I’m sure your kids have never complained about going for a hike in the woods, but mine do.. every single time. So why all the hiking? By now you might have noticed that most of my itineraries are centered around us doing a hike or five wherever we go. However, I’ve learned the most important secret in the history secrets to hiking with kids. Are your ready? Here it is. Once they are on the trail, they will stop complaining. Every. Single. Time.
It’s all in the presentation of the task. Kid’s love stories of superhuman hero’s and great epic journey’s. They watch characters overcome incredible odds in their favorite movies. Giving them the opportunity to accomplish their own great adventure, will not only inspire them to greatness, but will allow them the freedom to enjoy it without judgment. They will create games, splash in the creeks, play in the mud, climb on the trees, and sometimes even stare in awe at the views. And they will return stronger, more confident, and with a more adventurous spirit, ready to take on the next of life challenges.
Let’s talk about Mt. Rainier, one of my most favorite National Parks. Why? The hiking. The woods. The smells. The views. Everything is beautiful here, the hikes are challenging, and there is just so much to see and do! We camped at the lovely Cougar Rock campground for three nights which gave us time for two very full days of exploring.
We kicked off our first day with the challenging Rampart Ridge Trail, a steep 4.6 mile loop! Though the twins were only six at the time, they not only hiked up the endless switchbacks, but climbed on trees, dunked their heads in running streams, raced to the top, and made up silly games along the way. Everyone completed the grueling uphill portion of the hike, we had fun doing it, and at the top we were rewarded with this priceless view of Mt. Rainier!
After a long, lazy lunch we set out for our second hike of the day, a lovely romp along the famous Wonderland Trail to Carter Falls. Although the waterfall was beautiful and well-worth the hike, our favorite part was crossing the Nisqually River! This river was formed from the runoff of melting glaciers and so it is very wide and shallow with lots of boulders to climb around on and mud to play in. The kids found endless ways to play on it’s rocky banks and we soothed our aching feet in the icy blue runoff waters from the mountains glaciers. (If you like science, be sure to check out Rock, Ice, Life for a lot of ‘sciency’ information about this river and other features in our Northwest National Parks.)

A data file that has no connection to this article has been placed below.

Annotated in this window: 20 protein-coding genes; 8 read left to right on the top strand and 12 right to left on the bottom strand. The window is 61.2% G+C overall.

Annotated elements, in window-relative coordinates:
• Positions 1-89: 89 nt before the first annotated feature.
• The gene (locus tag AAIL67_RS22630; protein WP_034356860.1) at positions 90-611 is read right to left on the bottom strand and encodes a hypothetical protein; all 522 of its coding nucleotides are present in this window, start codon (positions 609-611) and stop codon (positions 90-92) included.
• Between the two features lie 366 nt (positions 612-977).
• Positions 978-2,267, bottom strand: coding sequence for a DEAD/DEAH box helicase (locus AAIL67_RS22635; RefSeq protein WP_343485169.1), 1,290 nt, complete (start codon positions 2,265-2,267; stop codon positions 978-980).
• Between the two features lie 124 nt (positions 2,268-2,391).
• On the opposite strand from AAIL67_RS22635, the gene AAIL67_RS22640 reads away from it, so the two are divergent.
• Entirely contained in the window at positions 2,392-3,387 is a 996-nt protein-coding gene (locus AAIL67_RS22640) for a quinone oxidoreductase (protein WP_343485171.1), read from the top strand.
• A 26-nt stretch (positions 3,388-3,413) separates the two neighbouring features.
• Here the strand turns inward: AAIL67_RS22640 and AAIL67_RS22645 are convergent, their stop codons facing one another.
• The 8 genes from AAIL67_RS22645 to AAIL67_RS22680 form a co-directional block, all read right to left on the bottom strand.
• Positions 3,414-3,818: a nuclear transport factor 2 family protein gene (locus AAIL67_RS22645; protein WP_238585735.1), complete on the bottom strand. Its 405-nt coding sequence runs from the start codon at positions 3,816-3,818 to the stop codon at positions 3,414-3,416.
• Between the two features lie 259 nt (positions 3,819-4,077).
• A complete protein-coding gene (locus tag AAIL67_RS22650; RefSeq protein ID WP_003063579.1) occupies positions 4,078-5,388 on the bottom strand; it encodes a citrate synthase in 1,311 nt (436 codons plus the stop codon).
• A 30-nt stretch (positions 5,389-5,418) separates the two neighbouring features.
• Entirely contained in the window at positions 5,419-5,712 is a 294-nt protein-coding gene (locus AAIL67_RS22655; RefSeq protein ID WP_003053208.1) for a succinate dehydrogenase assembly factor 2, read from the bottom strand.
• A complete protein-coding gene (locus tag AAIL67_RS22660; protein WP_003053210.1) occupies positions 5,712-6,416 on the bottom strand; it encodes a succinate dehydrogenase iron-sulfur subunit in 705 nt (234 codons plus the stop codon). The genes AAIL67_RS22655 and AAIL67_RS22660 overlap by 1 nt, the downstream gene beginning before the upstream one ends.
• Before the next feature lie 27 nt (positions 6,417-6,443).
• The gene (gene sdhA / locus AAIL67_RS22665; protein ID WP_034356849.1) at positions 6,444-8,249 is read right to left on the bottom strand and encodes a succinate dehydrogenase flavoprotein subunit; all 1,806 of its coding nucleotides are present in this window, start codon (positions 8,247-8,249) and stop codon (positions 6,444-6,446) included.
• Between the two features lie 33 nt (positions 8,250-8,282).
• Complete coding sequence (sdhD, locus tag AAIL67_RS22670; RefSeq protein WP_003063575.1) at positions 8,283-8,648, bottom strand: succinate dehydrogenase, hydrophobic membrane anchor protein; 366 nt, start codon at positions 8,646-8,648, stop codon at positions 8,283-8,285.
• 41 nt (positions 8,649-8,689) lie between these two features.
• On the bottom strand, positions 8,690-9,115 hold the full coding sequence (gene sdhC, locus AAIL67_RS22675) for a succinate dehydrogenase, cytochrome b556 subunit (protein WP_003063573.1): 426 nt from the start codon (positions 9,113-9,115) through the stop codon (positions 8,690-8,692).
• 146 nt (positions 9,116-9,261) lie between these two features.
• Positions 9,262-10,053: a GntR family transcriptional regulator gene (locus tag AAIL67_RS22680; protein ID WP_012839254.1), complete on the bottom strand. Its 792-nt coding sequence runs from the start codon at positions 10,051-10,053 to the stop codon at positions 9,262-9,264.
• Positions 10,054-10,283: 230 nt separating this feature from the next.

We began Day 2 at the visitor center in Paradise. The paradise area of the park is well.. paradise. It was still covered in snow in July, so we especially enjoyed the cozy visitor center while we explored all the exhibits and learned more about Mt. Rainer. Our first hike of the day was the Nisqually Vista Trail, a 1.2 mile loop through some of the most breathtaking scenery in the park. Although the hike was fairly short, it was exhausting trampling through more than a mile of snow! And once again, although the kids were less than enthusiastic about a morning hike, once they were on the trail they had a lot of fun. I mean, it’s snow! Kids love snow.
After lunch in Paradise, I overheard some strange mutterings of “No more hiking mom!” but I assumed they were somebody else’s children and we rode the Mt. Rainier Shuttle bus to our last hike in the park. Comet Falls. 320 feet of breathtaking splendor! The trail was only about a 4 mile round trip loop, but the hike to the Falls is a strenuous and steady 1.8 mile uphill trek, and half-way through a thirty day camping trip, not to mention spending the last couple days on the trails, the kids were a wee bit exhausted. Once again, they approached the trailhead with all the exuberance of turkey’s on Thanksgiving. Shocker. I have to give them credit though; this time they came up with a whole host of alternative activities, but in the end what were my options? Let them spend this beautiful afternoon in the wilderness sleeping in a tent? No Way. I found ways to get them laughing at me instead of dwelling on thoughts of quitting, and before they knew it, we were a quarter mile into the trail, they were resigned to finishing the hike, and suddenly they were just enjoying the simplicity of the moments, as children do.
If the kids had given up before we even started, they would have missed this single irreplaceable moment. This moment to learn that the most rewarding things in life, are often the most challenging. It’s not something that can be learned through words; it has to be experienced. I will never, ever forget that day. The smiles on their faces. The adrenaline that returned them swiftly back to the trailhead. The laughter on the way home. And for this reason, Mt. Rainier will always be one of my most favorite of all National Parks.